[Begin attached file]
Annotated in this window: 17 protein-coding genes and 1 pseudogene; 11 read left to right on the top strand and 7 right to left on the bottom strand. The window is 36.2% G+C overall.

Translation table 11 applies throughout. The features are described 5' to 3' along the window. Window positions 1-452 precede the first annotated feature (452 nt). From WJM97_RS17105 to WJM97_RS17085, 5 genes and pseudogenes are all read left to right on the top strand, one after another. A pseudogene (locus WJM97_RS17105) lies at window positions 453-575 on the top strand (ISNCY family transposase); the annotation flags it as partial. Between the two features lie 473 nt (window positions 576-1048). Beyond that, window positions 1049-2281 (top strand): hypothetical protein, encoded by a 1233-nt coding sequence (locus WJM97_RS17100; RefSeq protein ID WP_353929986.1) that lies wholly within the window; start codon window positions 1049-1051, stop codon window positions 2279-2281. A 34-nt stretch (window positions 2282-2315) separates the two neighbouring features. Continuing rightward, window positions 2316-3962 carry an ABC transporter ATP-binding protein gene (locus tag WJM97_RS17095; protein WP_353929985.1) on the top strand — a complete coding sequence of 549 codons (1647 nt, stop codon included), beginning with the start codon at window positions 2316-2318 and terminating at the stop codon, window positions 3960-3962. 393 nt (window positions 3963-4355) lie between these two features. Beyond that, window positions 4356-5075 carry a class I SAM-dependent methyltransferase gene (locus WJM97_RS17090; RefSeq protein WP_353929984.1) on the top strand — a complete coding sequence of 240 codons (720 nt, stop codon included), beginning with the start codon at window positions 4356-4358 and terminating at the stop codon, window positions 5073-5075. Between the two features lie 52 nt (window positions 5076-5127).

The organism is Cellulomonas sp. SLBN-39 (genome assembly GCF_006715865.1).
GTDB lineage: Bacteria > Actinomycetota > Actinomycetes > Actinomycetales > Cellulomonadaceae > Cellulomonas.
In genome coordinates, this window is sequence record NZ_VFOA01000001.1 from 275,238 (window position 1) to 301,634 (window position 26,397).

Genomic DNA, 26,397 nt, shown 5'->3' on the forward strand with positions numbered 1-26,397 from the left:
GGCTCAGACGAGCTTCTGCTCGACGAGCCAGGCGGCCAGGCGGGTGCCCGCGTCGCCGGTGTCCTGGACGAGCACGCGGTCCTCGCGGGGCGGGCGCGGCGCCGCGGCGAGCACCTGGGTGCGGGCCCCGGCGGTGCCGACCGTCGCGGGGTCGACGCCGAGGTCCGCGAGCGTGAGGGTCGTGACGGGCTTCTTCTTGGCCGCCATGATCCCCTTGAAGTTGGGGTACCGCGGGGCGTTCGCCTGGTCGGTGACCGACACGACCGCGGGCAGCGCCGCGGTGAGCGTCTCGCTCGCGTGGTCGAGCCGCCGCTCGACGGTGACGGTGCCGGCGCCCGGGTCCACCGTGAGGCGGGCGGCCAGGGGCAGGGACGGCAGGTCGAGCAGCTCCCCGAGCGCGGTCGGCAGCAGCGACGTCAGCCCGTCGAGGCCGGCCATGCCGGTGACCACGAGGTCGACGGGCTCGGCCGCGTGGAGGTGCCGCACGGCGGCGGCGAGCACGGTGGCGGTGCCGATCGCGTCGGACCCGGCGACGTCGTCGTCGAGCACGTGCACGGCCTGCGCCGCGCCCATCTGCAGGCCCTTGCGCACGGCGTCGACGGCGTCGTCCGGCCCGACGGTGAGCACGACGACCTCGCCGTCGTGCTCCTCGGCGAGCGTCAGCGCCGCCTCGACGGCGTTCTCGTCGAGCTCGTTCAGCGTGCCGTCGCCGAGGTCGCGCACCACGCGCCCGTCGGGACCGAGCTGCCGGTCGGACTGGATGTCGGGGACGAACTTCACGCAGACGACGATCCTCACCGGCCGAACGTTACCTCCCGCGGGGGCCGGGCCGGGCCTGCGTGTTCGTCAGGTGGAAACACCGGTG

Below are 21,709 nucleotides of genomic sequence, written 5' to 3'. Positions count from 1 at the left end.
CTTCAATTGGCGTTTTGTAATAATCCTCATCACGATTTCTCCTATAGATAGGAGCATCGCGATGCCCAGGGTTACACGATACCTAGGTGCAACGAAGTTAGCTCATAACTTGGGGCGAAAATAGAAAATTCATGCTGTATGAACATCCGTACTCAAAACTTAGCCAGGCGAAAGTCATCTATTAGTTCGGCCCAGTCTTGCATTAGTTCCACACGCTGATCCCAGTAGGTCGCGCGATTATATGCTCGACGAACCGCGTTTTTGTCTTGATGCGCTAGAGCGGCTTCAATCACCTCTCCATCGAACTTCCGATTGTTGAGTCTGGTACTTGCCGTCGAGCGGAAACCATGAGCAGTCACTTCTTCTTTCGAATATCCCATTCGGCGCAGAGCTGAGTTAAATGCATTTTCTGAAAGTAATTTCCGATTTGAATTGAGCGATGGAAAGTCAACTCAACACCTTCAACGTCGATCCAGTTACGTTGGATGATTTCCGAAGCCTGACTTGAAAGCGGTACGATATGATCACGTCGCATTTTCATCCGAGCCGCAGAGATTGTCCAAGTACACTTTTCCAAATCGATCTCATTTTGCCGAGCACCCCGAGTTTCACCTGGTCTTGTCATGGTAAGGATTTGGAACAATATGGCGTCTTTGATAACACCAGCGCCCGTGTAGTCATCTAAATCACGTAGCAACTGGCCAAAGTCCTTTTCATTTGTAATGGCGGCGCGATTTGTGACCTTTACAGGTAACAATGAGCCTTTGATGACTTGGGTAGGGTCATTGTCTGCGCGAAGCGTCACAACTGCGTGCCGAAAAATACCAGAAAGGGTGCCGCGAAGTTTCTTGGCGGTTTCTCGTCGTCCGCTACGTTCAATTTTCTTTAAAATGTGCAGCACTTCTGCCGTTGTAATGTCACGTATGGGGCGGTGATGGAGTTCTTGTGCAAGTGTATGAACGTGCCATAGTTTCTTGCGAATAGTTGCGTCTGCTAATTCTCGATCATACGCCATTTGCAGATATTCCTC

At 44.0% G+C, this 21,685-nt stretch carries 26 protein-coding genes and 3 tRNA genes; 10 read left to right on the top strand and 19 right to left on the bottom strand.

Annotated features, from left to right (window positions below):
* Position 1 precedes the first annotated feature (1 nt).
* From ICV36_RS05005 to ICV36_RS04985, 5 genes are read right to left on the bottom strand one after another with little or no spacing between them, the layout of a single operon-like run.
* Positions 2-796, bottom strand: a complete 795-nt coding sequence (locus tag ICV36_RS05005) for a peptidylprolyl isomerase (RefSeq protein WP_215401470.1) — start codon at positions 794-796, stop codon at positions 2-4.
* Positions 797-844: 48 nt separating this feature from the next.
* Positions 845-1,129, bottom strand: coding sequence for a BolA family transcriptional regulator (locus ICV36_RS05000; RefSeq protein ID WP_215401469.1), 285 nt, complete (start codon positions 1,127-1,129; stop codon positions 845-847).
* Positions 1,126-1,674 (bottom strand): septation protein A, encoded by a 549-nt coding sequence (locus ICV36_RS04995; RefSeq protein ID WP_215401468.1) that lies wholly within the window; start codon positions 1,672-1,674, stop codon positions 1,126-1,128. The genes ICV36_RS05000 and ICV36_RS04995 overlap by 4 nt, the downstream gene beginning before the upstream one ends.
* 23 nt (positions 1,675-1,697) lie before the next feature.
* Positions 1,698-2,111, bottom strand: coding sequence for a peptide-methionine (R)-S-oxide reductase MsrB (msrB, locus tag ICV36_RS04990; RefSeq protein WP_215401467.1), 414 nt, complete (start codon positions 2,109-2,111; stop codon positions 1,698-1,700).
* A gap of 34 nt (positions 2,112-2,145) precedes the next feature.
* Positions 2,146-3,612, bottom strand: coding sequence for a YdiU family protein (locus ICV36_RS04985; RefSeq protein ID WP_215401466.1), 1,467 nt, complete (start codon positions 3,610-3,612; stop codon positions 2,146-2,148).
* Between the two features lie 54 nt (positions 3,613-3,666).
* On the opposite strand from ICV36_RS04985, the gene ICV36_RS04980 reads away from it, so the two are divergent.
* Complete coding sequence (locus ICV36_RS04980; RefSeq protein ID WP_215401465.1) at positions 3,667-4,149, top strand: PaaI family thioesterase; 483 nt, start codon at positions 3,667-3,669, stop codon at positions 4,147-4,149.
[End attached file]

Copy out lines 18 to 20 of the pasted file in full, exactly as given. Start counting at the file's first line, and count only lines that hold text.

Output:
* 23 nt (positions 1,675-1,697) lie before the next feature.
* Positions 1,698-2,111, bottom strand: coding sequence for a peptide-methionine (R)-S-oxide reductase MsrB (msrB, locus tag ICV36_RS04990; RefSeq protein WP_215401467.1), 414 nt, complete (start codon positions 2,109-2,111; stop codon positions 1,698-1,700).
* A gap of 34 nt (positions 2,112-2,145) precedes the next feature.